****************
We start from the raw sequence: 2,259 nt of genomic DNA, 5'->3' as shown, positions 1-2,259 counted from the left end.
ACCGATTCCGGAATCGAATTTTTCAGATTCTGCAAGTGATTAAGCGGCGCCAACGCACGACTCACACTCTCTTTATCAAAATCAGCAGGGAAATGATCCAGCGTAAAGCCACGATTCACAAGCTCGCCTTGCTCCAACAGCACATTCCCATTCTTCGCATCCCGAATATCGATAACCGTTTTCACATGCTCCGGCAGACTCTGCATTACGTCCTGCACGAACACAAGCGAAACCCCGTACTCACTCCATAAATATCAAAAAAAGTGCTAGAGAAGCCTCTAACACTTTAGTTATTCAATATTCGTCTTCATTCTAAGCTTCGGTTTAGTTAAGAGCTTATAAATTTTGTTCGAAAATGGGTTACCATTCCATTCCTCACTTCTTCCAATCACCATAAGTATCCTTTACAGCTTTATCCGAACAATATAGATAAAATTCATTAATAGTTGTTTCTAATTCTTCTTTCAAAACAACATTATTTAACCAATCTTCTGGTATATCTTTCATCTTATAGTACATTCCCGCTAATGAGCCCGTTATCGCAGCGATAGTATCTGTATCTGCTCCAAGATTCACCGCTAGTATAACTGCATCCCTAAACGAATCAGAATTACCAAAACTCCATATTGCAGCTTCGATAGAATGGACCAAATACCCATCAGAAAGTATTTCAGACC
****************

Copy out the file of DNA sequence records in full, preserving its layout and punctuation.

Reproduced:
We start from the raw sequence: 2,259 nt of genomic DNA, 5'->3' as shown, positions 1-2,259 counted from the left end.
ACCGATTCCGGAATCGAATTTTTCAGATTCTGCAAGTGATTAAGCGGCGCCAACGCACGACTCACACTCTCTTTATCAAAATCAGCAGGGAAATGATCCAGCGTAAAGCCACGATTCACAAGCTCGCCTTGCTCCAACAGCACATTCCCATTCTTCGCATCCCGAATATCGATAACCGTTTTCACATGCTCCGGCAGACTCTGCATTACGTCCTGCACGAACACAAGCGAAACCCCGTACTCACTCCATAAATATCAAAAAAAGTGCTAGAGAAGCCTCTAACACTTTAGTTATTCAATATTCGTCTTCATTCTAAGCTTCGGTTTAGTTAAGAGCTTATAAATTTTGTTCGAAAATGGGTTACCATTCCATTCCTCACTTCTTCCAATCACCATAAGTATCCTTTACAGCTTTATCCGAACAATATAGATAAAATTCATTAATAGTTGTTTCTAATTCTTCTTTCAAAACAACATTATTTAACCAATCTTCTGGTATATCTTTCATCTTATAGTACATTCCCGCTAATGAGCCCGTTATCGCAGCGATAGTATCTGTATCTGCTCCAAGATTCACCGCTAGTATAACTGCATCCCTAAACGAATCAGAATTACCAAAACTCCATATTGCAGCTTCGATAGAATGGACCAAATACCCATCAGAAAGTATTTCAGACC